After TFATD, I unfortunately missed Tacoma Narrows Bridge Disaster because I got hangry and had to eat otherwise I would’ve gone somewhat insane. I have seen them before, though, and I imagine I’ll enjoy seeing them at future Chaos Theory shows. After some plantain-based sustenance, I waddled over to Wren and finally, after so long of knowing them and not seeing them, I actually got the chance to witness a seance from the disciples of Wren.

I don’t even know where to start but these guys absolutely stole the show for me. I completely lost my shit. Wren sound like a sentient piledriver, mechanically raining down crushing blows with effortless precision – each sound endowed with blunt force and a razor’s edge. They dance to the beat of desolation, one militant stomp at a time – each scream and bellow like the distant roar of thunder resonating through a valley, before it strikes again with another crack of the whip. Their set was an absolute show-stealer for me. It was completely in sync with me at the time, and I can seriously see these guys headlining festivals in the next few years – they’re just that fucking good.

After Wren, I was somewhat delirious so I went to Harrowed and just danced around; they were pretty good but my mind and what was formerly my heart were left figuratively splattered on the floor at Wren.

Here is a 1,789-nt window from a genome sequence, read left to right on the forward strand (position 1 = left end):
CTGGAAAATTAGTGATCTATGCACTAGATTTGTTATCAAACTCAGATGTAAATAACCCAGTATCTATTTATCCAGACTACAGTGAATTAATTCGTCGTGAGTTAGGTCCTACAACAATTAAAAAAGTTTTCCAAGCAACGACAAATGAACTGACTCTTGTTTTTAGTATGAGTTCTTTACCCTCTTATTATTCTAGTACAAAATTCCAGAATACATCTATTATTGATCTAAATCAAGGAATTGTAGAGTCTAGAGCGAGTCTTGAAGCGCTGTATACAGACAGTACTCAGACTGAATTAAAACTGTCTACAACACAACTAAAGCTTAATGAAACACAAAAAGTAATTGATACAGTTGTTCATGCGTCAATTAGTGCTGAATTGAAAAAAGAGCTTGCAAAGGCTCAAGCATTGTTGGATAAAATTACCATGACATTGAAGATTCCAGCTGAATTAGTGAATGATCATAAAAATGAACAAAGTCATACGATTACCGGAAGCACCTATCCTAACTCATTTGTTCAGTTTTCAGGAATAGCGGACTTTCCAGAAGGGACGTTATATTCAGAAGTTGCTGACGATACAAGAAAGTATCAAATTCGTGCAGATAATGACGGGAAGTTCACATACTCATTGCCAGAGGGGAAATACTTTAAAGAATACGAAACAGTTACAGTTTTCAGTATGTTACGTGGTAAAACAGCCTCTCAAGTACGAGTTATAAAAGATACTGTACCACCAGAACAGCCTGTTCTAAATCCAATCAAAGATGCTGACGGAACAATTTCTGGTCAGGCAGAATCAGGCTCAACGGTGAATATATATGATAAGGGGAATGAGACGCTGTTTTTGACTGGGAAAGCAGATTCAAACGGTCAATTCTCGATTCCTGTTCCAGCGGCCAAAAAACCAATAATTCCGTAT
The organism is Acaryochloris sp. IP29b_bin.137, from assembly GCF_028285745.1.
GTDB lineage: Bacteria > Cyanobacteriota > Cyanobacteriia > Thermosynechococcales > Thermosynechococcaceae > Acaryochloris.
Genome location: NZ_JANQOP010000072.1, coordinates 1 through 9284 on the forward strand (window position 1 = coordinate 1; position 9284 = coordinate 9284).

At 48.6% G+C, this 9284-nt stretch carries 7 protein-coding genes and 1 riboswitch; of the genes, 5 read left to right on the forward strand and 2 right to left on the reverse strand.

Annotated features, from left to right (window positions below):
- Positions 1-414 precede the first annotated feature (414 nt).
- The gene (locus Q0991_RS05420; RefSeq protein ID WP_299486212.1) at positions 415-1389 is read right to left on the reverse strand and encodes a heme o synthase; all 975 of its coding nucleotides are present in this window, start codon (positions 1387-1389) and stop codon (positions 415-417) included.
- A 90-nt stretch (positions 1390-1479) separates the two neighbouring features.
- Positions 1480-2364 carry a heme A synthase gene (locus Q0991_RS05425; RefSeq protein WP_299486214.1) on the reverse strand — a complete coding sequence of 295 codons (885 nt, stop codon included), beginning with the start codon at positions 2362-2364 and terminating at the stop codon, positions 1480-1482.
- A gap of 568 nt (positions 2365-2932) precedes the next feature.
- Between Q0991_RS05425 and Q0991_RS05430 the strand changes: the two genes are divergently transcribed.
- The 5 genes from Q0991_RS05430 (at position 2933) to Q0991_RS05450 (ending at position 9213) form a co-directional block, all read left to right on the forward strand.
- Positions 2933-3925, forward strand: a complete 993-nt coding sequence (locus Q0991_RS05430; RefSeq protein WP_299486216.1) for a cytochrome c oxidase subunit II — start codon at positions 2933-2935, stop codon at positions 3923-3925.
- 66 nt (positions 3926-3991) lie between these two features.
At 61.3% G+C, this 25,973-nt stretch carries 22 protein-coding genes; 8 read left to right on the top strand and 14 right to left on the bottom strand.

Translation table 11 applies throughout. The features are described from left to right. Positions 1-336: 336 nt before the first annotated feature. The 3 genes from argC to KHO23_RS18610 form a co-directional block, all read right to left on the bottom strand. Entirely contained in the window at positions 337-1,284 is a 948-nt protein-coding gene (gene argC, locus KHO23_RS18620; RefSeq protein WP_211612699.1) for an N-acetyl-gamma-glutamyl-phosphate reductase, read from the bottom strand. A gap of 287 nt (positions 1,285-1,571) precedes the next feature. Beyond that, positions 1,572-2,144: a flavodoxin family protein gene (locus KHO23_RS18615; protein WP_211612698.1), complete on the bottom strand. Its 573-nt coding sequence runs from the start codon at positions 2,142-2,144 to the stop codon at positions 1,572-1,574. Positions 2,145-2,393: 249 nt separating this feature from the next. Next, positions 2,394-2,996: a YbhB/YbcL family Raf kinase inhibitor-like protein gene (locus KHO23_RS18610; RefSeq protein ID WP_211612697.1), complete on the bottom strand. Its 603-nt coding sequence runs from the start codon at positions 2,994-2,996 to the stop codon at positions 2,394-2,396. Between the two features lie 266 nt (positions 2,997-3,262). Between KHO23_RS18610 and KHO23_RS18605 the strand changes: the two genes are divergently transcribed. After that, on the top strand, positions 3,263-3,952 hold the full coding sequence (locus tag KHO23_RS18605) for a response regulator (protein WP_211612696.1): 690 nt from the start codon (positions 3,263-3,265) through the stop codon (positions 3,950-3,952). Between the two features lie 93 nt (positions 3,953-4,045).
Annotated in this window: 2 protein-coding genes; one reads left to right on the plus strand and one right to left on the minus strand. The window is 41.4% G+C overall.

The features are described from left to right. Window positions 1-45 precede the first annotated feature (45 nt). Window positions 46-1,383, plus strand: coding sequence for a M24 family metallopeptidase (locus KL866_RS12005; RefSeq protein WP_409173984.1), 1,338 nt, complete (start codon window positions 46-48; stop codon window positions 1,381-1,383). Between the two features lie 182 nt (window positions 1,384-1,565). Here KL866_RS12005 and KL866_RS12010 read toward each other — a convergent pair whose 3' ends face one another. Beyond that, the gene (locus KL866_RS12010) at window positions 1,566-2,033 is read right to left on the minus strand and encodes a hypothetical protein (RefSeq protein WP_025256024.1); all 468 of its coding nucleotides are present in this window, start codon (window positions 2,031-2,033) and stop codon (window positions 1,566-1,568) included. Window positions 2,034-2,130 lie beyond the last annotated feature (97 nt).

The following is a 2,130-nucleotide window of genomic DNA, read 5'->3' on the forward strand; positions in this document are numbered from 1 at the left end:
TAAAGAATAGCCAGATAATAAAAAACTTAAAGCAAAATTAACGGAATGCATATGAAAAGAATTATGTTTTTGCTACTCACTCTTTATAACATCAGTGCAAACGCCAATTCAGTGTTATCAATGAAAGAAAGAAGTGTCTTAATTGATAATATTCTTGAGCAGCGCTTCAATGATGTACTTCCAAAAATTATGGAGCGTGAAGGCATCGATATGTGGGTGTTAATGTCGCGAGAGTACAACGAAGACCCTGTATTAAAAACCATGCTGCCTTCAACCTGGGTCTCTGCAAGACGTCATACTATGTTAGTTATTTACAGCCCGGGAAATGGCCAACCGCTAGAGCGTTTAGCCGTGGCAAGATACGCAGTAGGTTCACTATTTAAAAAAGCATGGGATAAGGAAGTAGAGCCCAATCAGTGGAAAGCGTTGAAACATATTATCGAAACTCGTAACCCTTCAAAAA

Casual Nun are always impressive; a barrage of swirling electronica and expansive psyche rock chaos. I always enjoy watching them but, between the booze and being blown away by Wren, I don’t recall the set very well aside from thinking it was fucking good. I always associate Casual Nun and Taman Shud together in my brain; I can’t think of one without the other. Maybe it’s a frequency of billing or the time that I discovered them or whatever, but they are definitely a great pairing. Taman Shud were fucking mesmerising: how the fuck does that dude drum and sing at the same time? It defies all logic. Their performance is astoundingly engrossing and ritualistic. I actually think they’re getting more spectacular each time I see them.

I left Taman Shud before the end to try and make my bandmates watch the last of their show but, when I got to the other stage, they were all fucked and sat in a circle on the floor, save for Rory who was trying to be somewhat responsible. Even with only two more bands to go, I knew I was in for some typically preposterous In Violet antics. Although, doing this review, I knew I couldn’t get too twisted otherwise I’d end up seeing through the bands rather than watching them, and those narcotically induced super powers can be somewhat damaging to an account of anything less than a three-day festival. Seriously, if you go to a three-day festival get as fucked as you want, you’ll still concisely cover the highlights. But with an all-dayer, it’s all-killer and no-filler; any more gaps and this review would end up like a set of dodgy teeth.